IRS wants me initially be classified as a partnership instead of LLC, is that okay?

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IRS wants me initially be classified as a partnership instead of LLC, is that okay?

I’m trying to start up a new business with my brother and father and since it would be a multi-member LLC, the IRS said ‘we must initially classify you as a partnership’ when applying for my EIN. Is that a problem? From what I understand, it just means each of us will include the business on our individual federal tax return next year, and that’s basically the only difference. Is that correct? I just want to make sure because I filed the certificate of formation for the LLC with my secretary of state so I don’t want to mess this up so early on.

Asked on May 21, 2018 under Business Law, Texas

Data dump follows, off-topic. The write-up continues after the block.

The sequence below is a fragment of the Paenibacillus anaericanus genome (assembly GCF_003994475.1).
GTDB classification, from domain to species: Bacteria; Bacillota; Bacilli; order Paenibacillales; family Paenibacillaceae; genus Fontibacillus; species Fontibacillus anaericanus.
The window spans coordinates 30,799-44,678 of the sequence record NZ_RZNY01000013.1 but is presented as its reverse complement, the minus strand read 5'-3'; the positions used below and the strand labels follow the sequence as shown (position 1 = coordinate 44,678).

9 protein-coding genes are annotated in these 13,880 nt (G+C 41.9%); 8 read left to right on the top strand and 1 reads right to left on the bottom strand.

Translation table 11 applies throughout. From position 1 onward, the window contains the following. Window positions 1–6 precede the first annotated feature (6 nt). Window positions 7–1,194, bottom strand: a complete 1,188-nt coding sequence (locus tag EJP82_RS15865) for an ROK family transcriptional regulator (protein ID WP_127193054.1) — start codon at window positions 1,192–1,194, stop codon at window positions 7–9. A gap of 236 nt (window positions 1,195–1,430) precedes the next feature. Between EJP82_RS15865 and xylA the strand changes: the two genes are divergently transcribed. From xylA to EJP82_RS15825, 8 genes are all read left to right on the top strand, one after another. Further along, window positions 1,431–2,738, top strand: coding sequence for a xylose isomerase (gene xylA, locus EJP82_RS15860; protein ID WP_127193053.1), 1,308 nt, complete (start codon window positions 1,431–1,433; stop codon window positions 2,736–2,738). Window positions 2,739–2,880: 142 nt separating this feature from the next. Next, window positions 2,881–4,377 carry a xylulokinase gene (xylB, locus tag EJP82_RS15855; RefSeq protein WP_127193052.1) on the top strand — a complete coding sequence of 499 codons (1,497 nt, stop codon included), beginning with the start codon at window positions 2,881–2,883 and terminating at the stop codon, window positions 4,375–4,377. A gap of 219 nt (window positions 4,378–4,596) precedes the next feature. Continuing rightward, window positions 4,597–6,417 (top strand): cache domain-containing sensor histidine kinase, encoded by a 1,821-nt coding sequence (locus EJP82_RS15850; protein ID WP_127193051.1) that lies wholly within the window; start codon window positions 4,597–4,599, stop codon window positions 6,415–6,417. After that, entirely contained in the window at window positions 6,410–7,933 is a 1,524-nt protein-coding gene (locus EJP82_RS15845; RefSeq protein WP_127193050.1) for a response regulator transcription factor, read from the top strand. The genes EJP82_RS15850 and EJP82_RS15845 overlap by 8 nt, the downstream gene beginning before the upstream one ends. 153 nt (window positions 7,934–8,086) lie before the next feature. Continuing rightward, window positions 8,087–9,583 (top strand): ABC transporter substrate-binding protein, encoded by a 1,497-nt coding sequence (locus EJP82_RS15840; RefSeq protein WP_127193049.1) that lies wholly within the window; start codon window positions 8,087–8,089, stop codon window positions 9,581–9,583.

Answers:

SJZ, Member, New York Bar / FreeAdvice Contributing Attorney

Answered 3 years ago | Contributor

How you are classified for tax purposes does not alter or affect the existence of an LLC or the protections (e.g. limited liability) you get under your state's laws for having an LLC; all the IRS's classification affects is federal tax treatment.
All multi-member LLCs, by the way, are classified (for tax purposes) as either a partnership ("pass through" or "disregarded" treatment: the profits and losses go directly to and are reported  and taxed with the members' other income) or as a "corporation" (corporate tax treatment; the LLC itsself is taxed on its income). "Partership" and "corporation" are the two modes of tax treatment.


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